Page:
Again, it is simple and something I have known for a long time. Life is a continual progression filled with high and low moments, some lasting longer than we anticipate. Unfortunately, we rarely focus on the good times. Rather than see that overall, I am healthier, in better shape, happier, I focus on a number on a scale. Of course I can do better, find ways to balance out my diet with the foods I enjoy eating, but to be honest, I am getting better every day. I need to focus on that.

When I pay attention, I see this everywhere. I am becoming a better friend, a more attentive father, a better writer, bit by bit. Even the worst days, where I see only failure, am overcome by all the band choices I have made, there is something positive I can focus on. Maybe I went to bed at a decent hour, or talked with the boys and showed genuine interest in what they had to say. I may not have published a blog but I did write three sentences, two paragraphs, a good email.  Perhaps I ate too much at dinner, but it was on a date night with Sheryl and our relationship is now closer, more loving.

I try not to end blogs with a question much anymore, but I am deeply curious-What do you think about any or all of this? How do you fight through the confusion and frustration of continual failure? Tell me your secrets. I need to hear them.

All of us, every day,  a bit better at something.

 

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About fenster

There are some who call me, Tim?

4 responses to “Just a Little Bit”

  1. Kent Shelton says :

    I think it is a natural cycle we all go through in many different ways. If we didn’t feel deep disappointment at our failures, we would never have the motivation to try try again. I like to try and focus on making one small improvement in my life and doing it each day. Once it becomes a part of who I am, I can move on to some new thing I can do to improve myself.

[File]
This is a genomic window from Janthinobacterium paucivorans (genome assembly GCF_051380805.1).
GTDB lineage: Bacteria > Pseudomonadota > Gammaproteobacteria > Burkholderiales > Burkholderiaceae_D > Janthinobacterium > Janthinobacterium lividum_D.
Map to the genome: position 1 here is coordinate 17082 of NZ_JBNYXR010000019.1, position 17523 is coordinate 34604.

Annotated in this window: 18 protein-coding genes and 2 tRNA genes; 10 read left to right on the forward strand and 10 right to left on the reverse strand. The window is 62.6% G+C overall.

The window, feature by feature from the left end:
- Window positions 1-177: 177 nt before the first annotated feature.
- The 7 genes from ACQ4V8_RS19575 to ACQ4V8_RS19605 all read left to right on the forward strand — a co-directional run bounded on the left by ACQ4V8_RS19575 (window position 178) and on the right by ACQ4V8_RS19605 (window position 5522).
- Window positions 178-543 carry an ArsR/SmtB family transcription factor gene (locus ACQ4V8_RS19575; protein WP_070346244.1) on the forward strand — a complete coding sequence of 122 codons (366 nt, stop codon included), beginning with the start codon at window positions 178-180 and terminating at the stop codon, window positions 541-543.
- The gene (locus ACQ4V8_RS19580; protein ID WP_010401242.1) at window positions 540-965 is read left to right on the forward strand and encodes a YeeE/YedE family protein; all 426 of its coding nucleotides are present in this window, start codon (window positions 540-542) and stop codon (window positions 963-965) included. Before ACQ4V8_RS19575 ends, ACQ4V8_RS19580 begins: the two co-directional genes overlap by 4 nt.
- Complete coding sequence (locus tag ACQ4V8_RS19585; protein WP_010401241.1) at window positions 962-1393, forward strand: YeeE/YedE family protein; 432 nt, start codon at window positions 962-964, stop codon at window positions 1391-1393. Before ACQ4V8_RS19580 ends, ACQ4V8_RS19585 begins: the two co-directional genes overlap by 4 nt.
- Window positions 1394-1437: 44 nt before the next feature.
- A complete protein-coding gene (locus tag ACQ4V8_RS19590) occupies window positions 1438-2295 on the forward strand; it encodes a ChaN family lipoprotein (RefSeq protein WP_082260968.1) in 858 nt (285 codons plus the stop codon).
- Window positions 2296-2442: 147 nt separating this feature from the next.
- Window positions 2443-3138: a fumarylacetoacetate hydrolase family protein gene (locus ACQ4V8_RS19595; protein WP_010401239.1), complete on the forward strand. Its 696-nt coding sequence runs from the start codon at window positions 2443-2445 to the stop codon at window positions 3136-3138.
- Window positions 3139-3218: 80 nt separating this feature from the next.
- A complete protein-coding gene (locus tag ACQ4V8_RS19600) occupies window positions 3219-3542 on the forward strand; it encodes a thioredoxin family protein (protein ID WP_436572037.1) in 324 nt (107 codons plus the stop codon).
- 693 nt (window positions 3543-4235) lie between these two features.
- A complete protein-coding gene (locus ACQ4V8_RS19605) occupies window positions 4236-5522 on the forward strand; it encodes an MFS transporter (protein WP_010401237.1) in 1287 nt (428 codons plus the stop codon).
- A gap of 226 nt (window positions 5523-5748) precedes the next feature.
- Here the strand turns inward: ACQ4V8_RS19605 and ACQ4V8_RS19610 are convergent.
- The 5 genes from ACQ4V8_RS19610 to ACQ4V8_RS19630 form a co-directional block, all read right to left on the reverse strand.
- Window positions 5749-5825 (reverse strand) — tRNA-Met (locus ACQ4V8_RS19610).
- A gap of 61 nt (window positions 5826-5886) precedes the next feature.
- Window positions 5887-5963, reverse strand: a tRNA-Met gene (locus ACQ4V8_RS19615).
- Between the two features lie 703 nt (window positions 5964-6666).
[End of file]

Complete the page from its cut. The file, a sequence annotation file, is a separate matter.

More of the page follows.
• fenster020 says :

      I like that, but I worry I focus too much on the failures, failing to see the wonderful things that are around me, that make my life richer already. I don’t want to let those things continue on, ignored, until the are gone forever and only then realize what I had, what I should have been thrilled about.

  2. Aaron says :

    It’s a delicate balance. I think of Neal Maxwell’s term: divine discontent. I strive to harbor a quiet urge to always do better, while learning to be satisfied with what I am doing well. You are right that it is so easy to focus on what is NOT happening, what I am NOT doing. Today in church we were encouraged to take time out and write out our priorities, then re-visit them often with our spouses. This is something that Patricia and I don’t do often enough–and if I can support our marriage in doing this simple chore, I am confident that we will be better off individually, as a couple, as parents, and as a family. It occurs to me that if Patricia and I do not take the time to regularly review our priorities, we are cheating ourselves out of the major benefit of marriage: that of working together towards our mutual happiness. Reading this post today, along with the counsel at church, has inspired me to once again work towards greater self-mastery. Thanks, Ryan.

    • fenster020 says :

      Excellent! Of course we still need to be aware of the places in our lives we need to work, the things we’re not doing well. I love the idea of writing priorities down and discussing them with your partner. What a great way to spark communication, connection and growth. Brilliant! It is too easy to get caught up in life, in the always and ever busy things that get in the way. Those moments of reflection and openness are too rare.